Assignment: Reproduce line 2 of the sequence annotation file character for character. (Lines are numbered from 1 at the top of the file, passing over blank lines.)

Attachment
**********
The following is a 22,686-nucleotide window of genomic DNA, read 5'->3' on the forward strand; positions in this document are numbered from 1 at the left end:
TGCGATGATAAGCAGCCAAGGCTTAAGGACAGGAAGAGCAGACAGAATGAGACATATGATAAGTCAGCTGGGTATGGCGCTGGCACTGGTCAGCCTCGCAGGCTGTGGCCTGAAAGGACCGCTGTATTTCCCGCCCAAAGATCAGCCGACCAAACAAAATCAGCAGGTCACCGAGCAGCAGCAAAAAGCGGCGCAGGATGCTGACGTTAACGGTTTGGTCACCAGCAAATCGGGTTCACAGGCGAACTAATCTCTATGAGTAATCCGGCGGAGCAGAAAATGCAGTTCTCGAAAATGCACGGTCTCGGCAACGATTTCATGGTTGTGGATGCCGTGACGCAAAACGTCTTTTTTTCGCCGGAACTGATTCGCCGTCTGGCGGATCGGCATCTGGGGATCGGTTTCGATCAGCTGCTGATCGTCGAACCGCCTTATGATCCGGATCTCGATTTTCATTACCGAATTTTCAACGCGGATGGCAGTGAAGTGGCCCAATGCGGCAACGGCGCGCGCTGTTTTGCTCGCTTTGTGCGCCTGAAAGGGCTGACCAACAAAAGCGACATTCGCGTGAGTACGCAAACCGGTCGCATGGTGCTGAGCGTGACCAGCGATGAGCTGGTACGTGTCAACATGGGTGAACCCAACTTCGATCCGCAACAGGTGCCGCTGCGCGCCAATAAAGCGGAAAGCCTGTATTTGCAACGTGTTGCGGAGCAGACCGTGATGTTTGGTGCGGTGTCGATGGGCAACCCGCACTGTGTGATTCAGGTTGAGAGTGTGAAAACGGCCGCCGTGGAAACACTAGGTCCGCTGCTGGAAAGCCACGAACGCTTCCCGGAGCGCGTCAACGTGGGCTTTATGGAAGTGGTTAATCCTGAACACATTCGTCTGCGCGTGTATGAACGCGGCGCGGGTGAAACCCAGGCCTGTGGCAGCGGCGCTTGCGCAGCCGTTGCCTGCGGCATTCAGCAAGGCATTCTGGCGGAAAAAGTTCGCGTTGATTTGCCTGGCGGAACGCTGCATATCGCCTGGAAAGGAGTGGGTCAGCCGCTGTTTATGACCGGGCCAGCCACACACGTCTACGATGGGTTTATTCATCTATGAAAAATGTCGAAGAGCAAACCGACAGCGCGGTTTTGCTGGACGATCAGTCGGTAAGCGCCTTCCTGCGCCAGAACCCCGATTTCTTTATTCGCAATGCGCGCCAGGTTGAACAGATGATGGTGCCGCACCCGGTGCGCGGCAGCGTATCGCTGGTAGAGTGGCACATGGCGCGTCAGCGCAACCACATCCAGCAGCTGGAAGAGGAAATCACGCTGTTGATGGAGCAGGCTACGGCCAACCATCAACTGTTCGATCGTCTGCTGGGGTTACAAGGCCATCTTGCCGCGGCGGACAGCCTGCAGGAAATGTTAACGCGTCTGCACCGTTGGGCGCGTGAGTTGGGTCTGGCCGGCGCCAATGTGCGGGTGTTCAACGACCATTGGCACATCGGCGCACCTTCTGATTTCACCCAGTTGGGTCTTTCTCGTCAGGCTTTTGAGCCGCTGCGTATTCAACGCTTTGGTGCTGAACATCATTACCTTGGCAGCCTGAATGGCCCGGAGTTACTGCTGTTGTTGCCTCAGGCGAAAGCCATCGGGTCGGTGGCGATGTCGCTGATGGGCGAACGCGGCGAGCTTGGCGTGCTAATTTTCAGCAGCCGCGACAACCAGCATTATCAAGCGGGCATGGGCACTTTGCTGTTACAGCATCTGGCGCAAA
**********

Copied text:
TGCGATGATAAGCAGCCAAGGCTTAAGGACAGGAAGAGCAGACAGAATGAGACATATGATAAGTCAGCTGGGTATGGCGCTGGCACTGGTCAGCCTCGCAGGCTGTGGCCTGAAAGGACCGCTGTATTTCCCGCCCAAAGATCAGCCGACCAAACAAAATCAGCAGGTCACCGAGCAGCAGCAAAAAGCGGCGCAGGATGCTGACGTTAACGGTTTGGTCACCAGCAAATCGGGTTCACAGGCGAACTAATCTCTATGAGTAATCCGGCGGAGCAGAAAATGCAGTTCTCGAAAATGCACGGTCTCGGCAACGATTTCATGGTTGTGGATGCCGTGACGCAAAACGTCTTTTTTTCGCCGGAACTGATTCGCCGTCTGGCGGATCGGCATCTGGGGATCGGTTTCGATCAGCTGCTGATCGTCGAACCGCCTTATGATCCGGATCTCGATTTTCATTACCGAATTTTCAACGCGGATGGCAGTGAAGTGGCCCAATGCGGCAACGGCGCGCGCTGTTTTGCTCGCTTTGTGCGCCTGAAAGGGCTGACCAACAAAAGCGACATTCGCGTGAGTACGCAAACCGGTCGCATGGTGCTGAGCGTGACCAGCGATGAGCTGGTACGTGTCAACATGGGTGAACCCAACTTCGATCCGCAACAGGTGCCGCTGCGCGCCAATAAAGCGGAAAGCCTGTATTTGCAACGTGTTGCGGAGCAGACCGTGATGTTTGGTGCGGTGTCGATGGGCAACCCGCACTGTGTGATTCAGGTTGAGAGTGTGAAAACGGCCGCCGTGGAAACACTAGGTCCGCTGCTGGAAAGCCACGAACGCTTCCCGGAGCGCGTCAACGTGGGCTTTATGGAAGTGGTTAATCCTGAACACATTCGTCTGCGCGTGTATGAACGCGGCGCGGGTGAAACCCAGGCCTGTGGCAGCGGCGCTTGCGCAGCCGTTGCCTGCGGCATTCAGCAAGGCATTCTGGCGGAAAAAGTTCGCGTTGATTTGCCTGGCGGAACGCTGCATATCGCCTGGAAAGGAGTGGGTCAGCCGCTGTTTATGACCGGGCCAGCCACACACGTCTACGATGGGTTTATTCATCTATGAAAAATGTCGAAGAGCAAACCGACAGCGCGGTTTTGCTGGACGATCAGTCGGTAAGCGCCTTCCTGCGCCAGAACCCCGATTTCTTTATTCGCAATGCGCGCCAGGTTGAACAGATGATGGTGCCGCACCCGGTGCGCGGCAGCGTATCGCTGGTAGAGTGGCACATGGCGCGTCAGCGCAACCACATCCAGCAGCTGGAAGAGGAAATCACGCTGTTGATGGAGCAGGCTACGGCCAACCATCAACTGTTCGATCGTCTGCTGGGGTTACAAGGCCATCTTGCCGCGGCGGACAGCCTGCAGGAAATGTTAACGCGTCTGCACCGTTGGGCGCGTGAGTTGGGTCTGGCCGGCGCCAATGTGCGGGTGTTCAACGACCATTGGCACATCGGCGCACCTTCTGATTTCACCCAGTTGGGTCTTTCTCGTCAGGCTTTTGAGCCGCTGCGTATTCAACGCTTTGGTGCTGAACATCATTACCTTGGCAGCCTGAATGGCCCGGAGTTACTGCTGTTGTTGCCTCAGGCGAAAGCCATCGGGTCGGTGGCGATGTCGCTGATGGGCGAACGCGGCGAGCTTGGCGTGCTAATTTTCAGCAGCCGCGACAACCAGCATTATCAAGCGGGCATGGGCACTTTGCTGTTACAGCATCTGGCGCAAA